- Impose a stakeholder fee. An $8-per-month fee, assessed on employers, unions, and workers and retirees, would generate about $3 billion per year and keep the PBGC solvent for at least 20 years.
- Impose a benefits-based premium. Alternatively, a 10 percent premium on all multiemployer pension benefits would generate $4.5 billion per year and keep the PBGC solvent until 2056.
- Enact a minimum retirement age. Plans pay the same PBGC rates, but some can receive PBGC benefits as early as age 55 while others may be 65 or older. Everyone should be eligible at the same age.
Preventing Future Underfunding by Correcting Funding Rules. Reforms to multiemployer pension plans are necessary to protect workers from irresponsible multiemployer pension funding rules that effectively allow unions and employers to steal from workers a portion of their compensation. Policymakers should:
- Require multiemployer plans to use reasonable discount-rate assumptions that strengthen plan solvency. This is perhaps the single-most important reform to the multiemployer pension system. There is no justifiable reason to allow multiemployer plans to use whatever discount rates they deem reasonable while requiring single-employer plans to abide by a prescribed set of drastically lower rates. Allowing this discretion effectively makes guaranteed benefits discretionary benefits—dependent on the plan’s investments instead of workers’ years of service.
- Prohibit plans from shortchanging workers by re-enacting an excise tax on multiemployer plans’ shortfalls in annual required contributions. Such a tax, which effectively forces plans to make their required contributions, already applies to single-employer pensions, but multiemployer plans can avoid it if they say they cannot meet their required contributions.
- Freeze dangerously insolvent plans. If plans are extremely underfunded, they should not be allowed to make new promises.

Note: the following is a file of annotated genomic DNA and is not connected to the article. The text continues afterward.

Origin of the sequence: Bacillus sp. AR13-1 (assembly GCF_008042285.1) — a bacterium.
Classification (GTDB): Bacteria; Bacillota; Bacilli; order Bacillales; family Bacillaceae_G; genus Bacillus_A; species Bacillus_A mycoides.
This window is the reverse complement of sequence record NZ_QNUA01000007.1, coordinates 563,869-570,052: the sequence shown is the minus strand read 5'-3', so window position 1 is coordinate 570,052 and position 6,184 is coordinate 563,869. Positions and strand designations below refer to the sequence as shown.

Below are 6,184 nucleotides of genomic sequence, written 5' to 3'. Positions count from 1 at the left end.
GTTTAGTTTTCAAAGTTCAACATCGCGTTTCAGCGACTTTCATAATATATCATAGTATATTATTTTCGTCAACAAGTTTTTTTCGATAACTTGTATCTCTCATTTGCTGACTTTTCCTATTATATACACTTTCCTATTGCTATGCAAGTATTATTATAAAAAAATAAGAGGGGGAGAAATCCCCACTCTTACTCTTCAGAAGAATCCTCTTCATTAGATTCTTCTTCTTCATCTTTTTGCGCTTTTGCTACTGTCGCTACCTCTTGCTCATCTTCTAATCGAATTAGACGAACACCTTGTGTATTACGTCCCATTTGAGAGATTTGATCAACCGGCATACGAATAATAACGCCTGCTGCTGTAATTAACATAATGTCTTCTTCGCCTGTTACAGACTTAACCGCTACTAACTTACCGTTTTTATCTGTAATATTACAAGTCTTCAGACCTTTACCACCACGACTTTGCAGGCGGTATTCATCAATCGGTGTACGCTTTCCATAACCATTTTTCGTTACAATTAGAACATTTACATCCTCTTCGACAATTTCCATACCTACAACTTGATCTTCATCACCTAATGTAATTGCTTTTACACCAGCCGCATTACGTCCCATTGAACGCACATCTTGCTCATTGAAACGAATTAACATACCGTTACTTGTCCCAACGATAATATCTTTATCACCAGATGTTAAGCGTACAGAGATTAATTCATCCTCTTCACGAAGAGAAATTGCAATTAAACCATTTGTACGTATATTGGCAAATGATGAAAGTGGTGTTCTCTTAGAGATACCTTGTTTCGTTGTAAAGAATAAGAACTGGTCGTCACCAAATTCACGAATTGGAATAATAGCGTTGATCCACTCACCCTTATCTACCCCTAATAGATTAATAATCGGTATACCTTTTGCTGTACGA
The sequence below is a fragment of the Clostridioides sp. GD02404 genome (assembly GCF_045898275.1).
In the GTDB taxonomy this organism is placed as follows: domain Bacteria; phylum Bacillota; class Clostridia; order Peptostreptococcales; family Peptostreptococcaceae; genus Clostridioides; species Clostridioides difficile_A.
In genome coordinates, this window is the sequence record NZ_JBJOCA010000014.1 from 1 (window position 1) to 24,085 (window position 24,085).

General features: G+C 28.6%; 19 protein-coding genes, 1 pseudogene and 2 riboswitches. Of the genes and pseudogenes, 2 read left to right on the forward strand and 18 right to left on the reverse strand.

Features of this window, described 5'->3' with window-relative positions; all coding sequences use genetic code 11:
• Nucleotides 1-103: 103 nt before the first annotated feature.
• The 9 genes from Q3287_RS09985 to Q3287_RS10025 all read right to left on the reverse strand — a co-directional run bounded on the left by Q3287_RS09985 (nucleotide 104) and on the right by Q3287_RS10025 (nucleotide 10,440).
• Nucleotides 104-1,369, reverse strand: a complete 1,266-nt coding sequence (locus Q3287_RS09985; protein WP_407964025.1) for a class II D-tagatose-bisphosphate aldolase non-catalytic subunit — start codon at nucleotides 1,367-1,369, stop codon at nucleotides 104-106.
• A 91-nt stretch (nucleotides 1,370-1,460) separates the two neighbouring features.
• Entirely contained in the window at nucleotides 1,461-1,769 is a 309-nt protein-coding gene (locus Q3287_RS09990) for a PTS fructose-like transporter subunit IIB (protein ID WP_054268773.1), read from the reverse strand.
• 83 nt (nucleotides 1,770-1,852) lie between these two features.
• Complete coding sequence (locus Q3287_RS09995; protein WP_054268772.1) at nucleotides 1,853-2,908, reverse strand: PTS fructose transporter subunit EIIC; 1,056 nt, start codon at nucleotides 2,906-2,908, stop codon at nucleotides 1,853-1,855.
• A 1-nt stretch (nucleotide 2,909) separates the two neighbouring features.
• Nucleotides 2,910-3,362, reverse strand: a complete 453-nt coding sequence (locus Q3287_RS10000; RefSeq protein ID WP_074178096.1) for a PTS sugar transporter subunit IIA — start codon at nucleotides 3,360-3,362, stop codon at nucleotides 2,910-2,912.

- Prohibit collective bargaining from setting contribution rates. Negotiating for both pension accrual rates and pension contribution rates is like setting the price of an item without regard to how much it costs to produce the item. Contributions should be established by math—not negotiations.
- Require employers to recognize unfunded liabilities on their balance sheets. Unless and until someone is ultimately on the hook for unfunded union pension promises, there will be no incentive to reduce them.
Allowing Plans to Minimize Pension Losses. Some plans are so underfunded that increasing employer contributions alone would not be viable. These plans need other options in order to confront their unfunded promises and minimize benefit cuts across workers and retirees. Policymakers should:
- Enhance Multiemployer Pension Reform Act provisions to minimize benefit cuts across workers. To help protect younger workers and retirees, Congress should ease the requirements to qualify for the act’s reductions to instead only require that reductions improve plan solvency.
- Allow a buy-out option for workers. Many workers’ pension contributions are funding current retirees’ benefits and their plans will be insolvent by the time they retire. Workers should have the option to receive a retirement benefit they own.
Rewarding union and employer trustees who mismanaged plans by using taxpayer dollars to cover 100 percent of their broken promises is no way to solve the pervasive multiemployer pension crisis. This proposal does absolutely nothing to require plans to fund the benefits they promise in the future, nothing to hold employers and unions responsible for their broken promises, and nothing to reduce the massive shortfall in unfunded pensions. Instead, it encourages plans to continue overpromising and underfunding on the taxpayer dime, and gives plans tens of billions of dollars to invest in the stock market in hopes of high returns. This makes the problem worse, not better, but somehow, with taxpayers picking up the tab, it is sold as a solution.
There is an actual solution that includes Congress: protecting pensioners by ensuring that its own entity—the PBGC—can provide benefits when plans fail; changing the rules governing multiemployer plans to prohibit the current practice of overpromising and underfunding (which is equivalent to wage theft), and allowing plans to reduce benefits in ways that minimize pension losses across current and retired workers. These changes would protect workers and retirees without forcing taxpayers to pay for private union pensions’ broken promises, and without setting a precedent for federal bailouts of non-union private pensions and state and local pensions.
Rachel Greszler is a Research Fellow in Economics, Budget, and Entitlements in the Grover M. Hermann Center for the Federal Budget, of the Institute for Economic Freedom, at The Heritage Foundation.